Experimenting with AC and DC voltages

Experimenting with AC and DC voltages

Experimenting with AC and DC voltages

Electronics in any form can be dangerous sometimes mains AC voltage and even high enough DC voltage have the potential to kill you but the question is at which voltage value does it get dangerous?

So in this tutorial with the help of my variable transformer here, I will apply DC and AC voltages to my body to find a solution to this question.

Let’s take a closer look at the transformer the symbol on the front and closer inspection without the outer case shows us that this is an autotransformer in comparison to a regular transformer with two coils this one only has one but it still can create a variable AC voltage just fine by moving a viper along this coil. The only problem is that the input and output are not galvanically isolated. Figure 1 displays an autotransformer which was used in this experiment and Figure 2 shows its internal wiring schematic.

Figure 1

Figure 2

The voltage grids available in is a 3 live wires and a combined protective and neutral wire. But the important thing is the start point of the supply transformer is earth. If I would hook up my autotransformer and touch the output, current can flow through the live wire, my body and back to the supply transformer through the neutral.

Figure 3

But in many instances, your own body can be connected to earth through a resistance which means an additional current can flow which has the potential to mess up the experiment. To test this, I simply connected a current meter in series to the live wire output, touched the other probe with my finger and cranked up the voltage 80 volts, 90 volts, 100 volts, 120 volts and as you can see my resistance to ground is just too big. There’s no current flowing and with that problem out of the way, I started the AC experiment by using a similar setup but also added two aluminum sheets which will act as contact points because the majority of electrical accidents happen by touching different voltage potentials with your hands.

Figure 4

Then I started the experiment and I can say that everything under 10 volts AC was not that painful to endure. Okay, 8 volts is around 3.2 milliamps and I can clearly feel it. It’s a really disgusting nasty feeling but everything above 10 volts can be quite dangerous. 14 volts that is around 6 milliamps and this is a bit dangerous because I am slowly losing control over my arm muscles and that is the biggest threat of AC voltages that you cannot move away from them because you have no control over your muscles and it can mess up your heart rhythm so don’t try this at home. But I am going up a bit more okay 17.7… 18 volts that’s around 7 milliamps.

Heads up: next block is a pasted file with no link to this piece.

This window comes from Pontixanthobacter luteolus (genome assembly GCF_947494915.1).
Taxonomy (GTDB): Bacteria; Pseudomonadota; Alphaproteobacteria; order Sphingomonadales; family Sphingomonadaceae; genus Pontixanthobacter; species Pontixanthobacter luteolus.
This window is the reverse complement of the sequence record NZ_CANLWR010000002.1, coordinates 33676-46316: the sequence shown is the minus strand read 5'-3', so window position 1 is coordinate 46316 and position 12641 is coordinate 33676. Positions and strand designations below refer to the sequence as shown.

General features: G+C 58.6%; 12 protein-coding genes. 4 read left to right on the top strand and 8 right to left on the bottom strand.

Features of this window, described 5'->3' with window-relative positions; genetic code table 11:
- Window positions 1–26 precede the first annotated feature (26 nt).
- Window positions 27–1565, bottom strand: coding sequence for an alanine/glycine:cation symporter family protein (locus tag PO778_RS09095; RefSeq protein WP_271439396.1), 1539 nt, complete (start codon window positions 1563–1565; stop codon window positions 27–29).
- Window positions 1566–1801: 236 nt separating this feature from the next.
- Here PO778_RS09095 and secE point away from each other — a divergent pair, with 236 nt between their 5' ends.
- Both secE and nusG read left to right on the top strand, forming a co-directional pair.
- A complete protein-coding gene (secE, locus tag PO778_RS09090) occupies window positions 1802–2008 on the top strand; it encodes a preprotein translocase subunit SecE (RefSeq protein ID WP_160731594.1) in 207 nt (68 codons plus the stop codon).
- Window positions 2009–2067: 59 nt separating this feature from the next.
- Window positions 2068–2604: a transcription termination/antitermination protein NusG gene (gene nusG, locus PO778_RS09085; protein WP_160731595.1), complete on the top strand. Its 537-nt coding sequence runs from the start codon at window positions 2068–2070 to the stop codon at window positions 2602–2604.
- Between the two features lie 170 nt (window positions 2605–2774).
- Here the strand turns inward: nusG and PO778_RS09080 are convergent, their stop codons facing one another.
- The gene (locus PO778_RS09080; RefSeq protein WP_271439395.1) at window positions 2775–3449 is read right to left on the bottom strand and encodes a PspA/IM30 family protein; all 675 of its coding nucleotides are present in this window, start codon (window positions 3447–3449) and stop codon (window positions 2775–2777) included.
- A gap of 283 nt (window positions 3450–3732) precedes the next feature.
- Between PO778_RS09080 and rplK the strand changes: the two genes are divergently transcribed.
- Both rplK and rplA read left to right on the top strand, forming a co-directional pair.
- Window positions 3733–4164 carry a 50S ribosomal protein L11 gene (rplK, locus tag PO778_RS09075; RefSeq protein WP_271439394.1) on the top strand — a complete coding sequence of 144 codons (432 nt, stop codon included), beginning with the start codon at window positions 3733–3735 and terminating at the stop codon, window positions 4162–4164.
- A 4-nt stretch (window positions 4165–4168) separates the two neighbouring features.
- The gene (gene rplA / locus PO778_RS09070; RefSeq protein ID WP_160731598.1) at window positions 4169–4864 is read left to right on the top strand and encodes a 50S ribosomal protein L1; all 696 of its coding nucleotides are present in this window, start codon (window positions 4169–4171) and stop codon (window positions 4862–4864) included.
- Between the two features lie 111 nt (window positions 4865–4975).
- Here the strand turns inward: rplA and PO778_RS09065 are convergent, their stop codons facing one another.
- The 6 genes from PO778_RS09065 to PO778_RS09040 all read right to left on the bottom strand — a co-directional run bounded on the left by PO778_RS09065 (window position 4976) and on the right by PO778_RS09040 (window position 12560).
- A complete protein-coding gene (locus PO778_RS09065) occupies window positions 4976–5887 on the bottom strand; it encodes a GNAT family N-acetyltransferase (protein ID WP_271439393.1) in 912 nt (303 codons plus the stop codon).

I think I am going to go up to 20 volts but that’s really the end of the line. Okay, 20 volts Jesus so as you can see my hands are only floating above the aluminum plates 20 volts that’s it. With such a long application time, it is worth mentioning that everything above 10 milliamps can also be fatal.

Okay, let’s try DC. But in order to create a stable DC voltage, I firstly build myself a full bridge rectifier the BY164 turns the negative half of the AC side sine wave into a positive one. And with the help of a big high voltage capacitor, all the ripples at the output are gone which gives us the ability to create stable DC voltages up to 100 volts and beyond.

Figure 5

The setup is still the same as before only the rectifier was added in between the metal plates and the transformer output and the whole experiment was pretty painless but only below 40 volts. 20 volts and still nothing 30… yeah, so that’s around 10 milliamps flowing. Just a slight tingle really nothing else. Okay 40 volts I can feel a bit it’s around 16 milliamps but everything above the 40-volt mark was just plain torture. 45… really 40 to 50 volts I think that’s the limit at 50 volts that’s not pleasant to touch don’t try that.

Let’s go to 60 volts 50…50… 60 okay that’s the end. At 60 a really painful feeling. If you want to compare it in the end, Ac is much more terrible than DC just because of the frequency of 50 Hertz. And if I evaluate my measurements, we can clearly see that with the same voltage applied more current flows with AC.

The main reason behind that is the capacitive property of the skin which creates a complex impedance and we can also see that with higher voltages the body resistance drops which makes everything even worse. And with that being said let’s end this torture experiment.

 

 

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